7 Ways to Cut Down on Food Waste and Save
The 29th of September is the International Day of Awareness on Food Loss and Waste Reduction for only its second year. While we can thank the UN for the least snappy title in history, the message of the day is an important one. 9.5 million tonnes of food waste is lost annually according to an updated WRAP study and 71% comes from UK households. You don’t have to change your name to Raindrop turn into an ecowarrior that lives in the woods to make a tangible difference. You can take up these small changes to you habits and cut down on food waste and see those staggering figures drop dramatically.
It’s easy to wander around a shop filling your trolley on a whim, but if your anything like us, when you get to the trolley you’ll have spent way more than you planned and mostly on unhealthy junk. If you plan your meals for every day, you’ll only buy what you need and cut down on food waste with hardly any effort. On top of that it’s a superb way of being adventurous with your food, getting healthier, or simply making more out of mealtimes. When you walk around Asda or Sainsburys, only pick up the ingredients you need rather than impulse buys. Shops invest a lot of money to convince you to buy on impulse. Shop smart and don’t give them your money unless you really want to.
Getting to know your produce and what it needs will help you keep it fresh for longer. Did you know cucumber should never be kept in the fridge, or that bananas produce ethylene gas that promotes ripening and speeds up spoilage? If you start by looking into your household staples and get the storage right, your food will last longer, and you’ll get more meals to enjoy. Identify the foods that regularly end up in the bin and see if you can extend their life with better storage.
Size, and Shape, Don’t Matter
For too long the fruit and veg we buy has been chosen for the shop because their size and shape match up to a scale. Any ‘misshapen’ or smaller produce either doesn’t make it to the shelves or won’t be bought by customers. We need to move away from this thinking and accept that our veg is no less tasty when it’s bent or bulging. It’s not going to make your meals any less tasty and it will save it from going off.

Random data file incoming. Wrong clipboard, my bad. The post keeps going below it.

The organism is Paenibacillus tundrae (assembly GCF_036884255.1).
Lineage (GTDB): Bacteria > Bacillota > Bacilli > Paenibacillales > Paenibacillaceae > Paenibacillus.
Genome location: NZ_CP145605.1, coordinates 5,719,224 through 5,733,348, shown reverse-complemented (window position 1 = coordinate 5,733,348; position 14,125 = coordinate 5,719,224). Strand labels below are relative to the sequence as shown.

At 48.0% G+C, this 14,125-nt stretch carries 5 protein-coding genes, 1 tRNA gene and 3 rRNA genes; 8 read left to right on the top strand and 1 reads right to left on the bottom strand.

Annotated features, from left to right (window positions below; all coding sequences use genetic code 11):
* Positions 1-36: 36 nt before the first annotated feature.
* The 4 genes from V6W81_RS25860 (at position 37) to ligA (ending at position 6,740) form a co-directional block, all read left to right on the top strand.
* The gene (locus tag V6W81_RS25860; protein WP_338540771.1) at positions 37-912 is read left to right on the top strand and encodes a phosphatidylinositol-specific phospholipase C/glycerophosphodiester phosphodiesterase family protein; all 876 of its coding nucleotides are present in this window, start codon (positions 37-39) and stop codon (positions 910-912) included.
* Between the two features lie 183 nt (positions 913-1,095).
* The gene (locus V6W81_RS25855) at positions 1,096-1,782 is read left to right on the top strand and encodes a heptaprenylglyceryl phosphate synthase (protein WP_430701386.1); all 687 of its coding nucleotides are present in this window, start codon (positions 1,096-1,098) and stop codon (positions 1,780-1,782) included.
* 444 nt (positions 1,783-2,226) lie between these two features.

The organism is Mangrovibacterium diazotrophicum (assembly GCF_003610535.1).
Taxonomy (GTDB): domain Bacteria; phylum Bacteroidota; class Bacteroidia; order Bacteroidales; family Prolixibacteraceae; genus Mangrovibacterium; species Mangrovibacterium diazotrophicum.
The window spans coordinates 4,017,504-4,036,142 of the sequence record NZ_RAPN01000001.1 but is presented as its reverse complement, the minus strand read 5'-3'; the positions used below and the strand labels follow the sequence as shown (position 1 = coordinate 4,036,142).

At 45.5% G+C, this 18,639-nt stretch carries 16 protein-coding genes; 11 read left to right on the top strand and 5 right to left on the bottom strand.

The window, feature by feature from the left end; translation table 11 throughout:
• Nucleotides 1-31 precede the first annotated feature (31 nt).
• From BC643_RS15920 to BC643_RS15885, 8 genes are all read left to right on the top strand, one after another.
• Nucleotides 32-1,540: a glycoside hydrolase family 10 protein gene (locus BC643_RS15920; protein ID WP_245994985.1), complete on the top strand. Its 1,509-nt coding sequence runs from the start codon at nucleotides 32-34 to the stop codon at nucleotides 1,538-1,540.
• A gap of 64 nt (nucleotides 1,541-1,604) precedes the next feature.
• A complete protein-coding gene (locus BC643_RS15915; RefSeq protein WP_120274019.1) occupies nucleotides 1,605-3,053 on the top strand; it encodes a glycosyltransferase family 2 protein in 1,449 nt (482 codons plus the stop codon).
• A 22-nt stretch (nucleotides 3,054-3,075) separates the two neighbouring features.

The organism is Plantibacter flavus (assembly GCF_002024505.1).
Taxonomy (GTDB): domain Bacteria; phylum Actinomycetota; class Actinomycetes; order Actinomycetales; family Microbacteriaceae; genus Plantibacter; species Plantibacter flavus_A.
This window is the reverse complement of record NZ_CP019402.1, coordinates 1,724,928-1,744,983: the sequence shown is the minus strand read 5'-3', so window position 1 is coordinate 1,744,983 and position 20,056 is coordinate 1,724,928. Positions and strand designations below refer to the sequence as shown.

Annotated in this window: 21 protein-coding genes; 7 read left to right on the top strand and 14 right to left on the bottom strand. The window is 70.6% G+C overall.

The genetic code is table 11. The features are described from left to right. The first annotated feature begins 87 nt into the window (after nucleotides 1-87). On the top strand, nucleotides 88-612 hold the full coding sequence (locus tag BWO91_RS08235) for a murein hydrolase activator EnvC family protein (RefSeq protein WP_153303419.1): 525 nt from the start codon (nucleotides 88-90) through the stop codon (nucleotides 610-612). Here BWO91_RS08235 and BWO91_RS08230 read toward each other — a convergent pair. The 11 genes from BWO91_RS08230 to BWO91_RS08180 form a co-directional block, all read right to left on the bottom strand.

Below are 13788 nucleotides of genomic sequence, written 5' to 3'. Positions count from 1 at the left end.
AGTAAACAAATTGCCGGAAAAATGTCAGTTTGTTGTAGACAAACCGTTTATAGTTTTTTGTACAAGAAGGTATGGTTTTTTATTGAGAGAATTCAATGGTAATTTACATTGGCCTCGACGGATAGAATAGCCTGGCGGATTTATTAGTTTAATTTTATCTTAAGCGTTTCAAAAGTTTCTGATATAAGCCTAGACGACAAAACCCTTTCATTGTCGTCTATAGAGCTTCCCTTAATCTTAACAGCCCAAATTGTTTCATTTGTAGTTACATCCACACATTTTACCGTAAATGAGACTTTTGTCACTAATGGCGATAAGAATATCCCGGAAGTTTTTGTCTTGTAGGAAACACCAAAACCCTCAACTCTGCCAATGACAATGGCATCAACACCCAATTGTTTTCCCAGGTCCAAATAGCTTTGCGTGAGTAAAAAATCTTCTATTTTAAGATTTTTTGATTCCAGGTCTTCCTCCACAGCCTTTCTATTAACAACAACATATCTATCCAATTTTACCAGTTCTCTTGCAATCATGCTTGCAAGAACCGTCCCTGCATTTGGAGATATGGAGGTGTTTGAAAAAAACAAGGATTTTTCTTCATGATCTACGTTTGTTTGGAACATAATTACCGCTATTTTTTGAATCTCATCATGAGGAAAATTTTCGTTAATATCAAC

Freezer is Your Friend
There’s no need to let any food go off when you have a freezer in the house. Our advice is to clear out a shelve and keep it for close date food. This is your best tool to help cut down on food waste because you can throw individual ingredients in and store delicious pre-cooked meals. If you’ve got the budget and an old freezer, it’s a good idea to upgrade when you can. At places like Currys and AO.com you’ll find models that come with fancy technology that will them run more efficiently and make your food last longer.
Water the Plants
If you have stem vegetables in your fridge you can make them last that bit longer by storing them with their stems in water. All you have to do is take your broccoli, asparagus, or other fresh stem and store it on a plate with water. This will keep you 5 a day crisp and fresh for longer.
Soup, Sauce, and Dips
When it comes to rescuing foods on the brink, there are few easier ways than turning them into a delicious soup, sauce, or dip. You can boil and blitz most veg into a tasty soup that you can just leave to simmer. You can make a tasty salsa, guacamole, or frittatas out of all your left over veg for a snack or lunch the next day. If you want to cut down on food waste, you’ll need to find ways of turning your ingredients into more than one meal. Luckily, we live in a time when countless recipes are available for free.
More Guidelines than Actual Rules
We all know someone that lives their life by the sell by date. The second the clock hand ticks over that food is done and they won’t entertain eating it. Don’t be like that, Susan. First of all, sell by dates and use by dates are two different things. Sell by dates are about only selling the best quality to keep the shops reputation with customers. They have nothing to do with your health. But even use by dates should be treated as guidelines because they are about protecting the company, not you. Those guidelines will tell you when you need to be on your toes, but if it looks and smells fine, you should be good to eat it.
If you follow these simple tips, you will cut down on food waste and save yourself some money on your shopping bills but expecting to go waste free might be unrealistic right away. Maybe going all in isn’t for you and you just want to do a bit better, there’s nothing wrong with that, but you’ll need something to do with any waste you do have. That’s where composting comes in. Throw any veg you don’t use straight in a composting bin and turned into something useful for your garden.
There are plenty of guides online to help you through the process, but if you stick to organic materials and leave out things like meat, dairy, and bones, it’s a simple and easy way to put your left overs to good use. DIY superstores like B&Q and Wickes have in expensive bins, liners, and bags you need to get started and it could lead to a new love of gardening.
It’s unrealistic to expect everyone to make these little changes, but if you do, you’ll save yourself money every time you pop to the shop and you’ll be doing some good. It turns out cutting down of food benefits will save you money and do a little good for the planet, it’d be silly not to.